This is one example of attachment wounds that I experienced, both in my family of origin and my early partnerships. I shrank to survive, grew so small that I could fit anywhere I was needed, adapting to caretake and keep the system functioning… no matter how broken it was. Not surprising, when I freed myself from these trauma reinforcing relationships and systems, it was really challenging to understand what it felt like to be BIG, to understand and seek my pleasure, to take up emotional space.

Attachment is the language used to describe our neurobiological patterning around safety in relationships, first learned in infancy. In simple terms: how does our brain and body respond to/ show up in connection with others and why? There are two primary axis on which we tend to fall: anxiety and avoidance. Anxiety speaks to the level of safety/ comfort we have with ourselves (how big and full can we be?) and avoidance speaks to the level of safety and comfort with others (how safe and reliable they are).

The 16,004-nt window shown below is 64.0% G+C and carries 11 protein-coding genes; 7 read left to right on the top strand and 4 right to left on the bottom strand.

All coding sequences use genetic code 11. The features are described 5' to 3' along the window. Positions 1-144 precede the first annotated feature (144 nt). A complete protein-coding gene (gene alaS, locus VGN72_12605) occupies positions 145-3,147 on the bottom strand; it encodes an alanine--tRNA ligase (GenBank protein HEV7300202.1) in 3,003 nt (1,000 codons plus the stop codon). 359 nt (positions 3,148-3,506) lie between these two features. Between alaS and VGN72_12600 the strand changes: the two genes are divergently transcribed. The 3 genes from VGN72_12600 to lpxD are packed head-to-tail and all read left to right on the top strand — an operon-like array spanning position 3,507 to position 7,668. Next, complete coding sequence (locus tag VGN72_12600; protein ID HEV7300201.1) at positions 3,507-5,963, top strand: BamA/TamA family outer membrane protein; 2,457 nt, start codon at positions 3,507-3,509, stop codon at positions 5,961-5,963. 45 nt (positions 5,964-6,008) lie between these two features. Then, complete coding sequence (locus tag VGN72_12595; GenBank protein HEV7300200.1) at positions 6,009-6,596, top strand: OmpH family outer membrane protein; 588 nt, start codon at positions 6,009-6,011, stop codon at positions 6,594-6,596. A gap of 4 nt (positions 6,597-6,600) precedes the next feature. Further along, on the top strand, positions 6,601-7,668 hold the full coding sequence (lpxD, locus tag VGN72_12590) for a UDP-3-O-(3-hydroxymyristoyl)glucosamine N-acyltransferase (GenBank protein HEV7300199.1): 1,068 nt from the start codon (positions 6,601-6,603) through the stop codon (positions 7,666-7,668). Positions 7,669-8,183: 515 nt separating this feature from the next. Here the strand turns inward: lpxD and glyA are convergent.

Unlike early thought, attachment is not linear or deterministic, it is constantly evolving and changing as it’s impacted by internal and external factors, and within each subsequent relationship. The patterns can have a significant impact on sexual expression with others (and sometimes solo sex) because it speaks to our body’s ability to self regulate, relax and show up fully in mutual pleasure. When considered from the lens of trauma and survival, your attachment patterning will adapt to suit the new place of belonging or retreat if that place presents a threat. These patterns show up in confusing and subtle ways at times, impacting our arousal, orgasm, erections and presence in sex. But with insight into our trauma and attachment histories, we can build bridges to healing within and forming meaningful connections with others.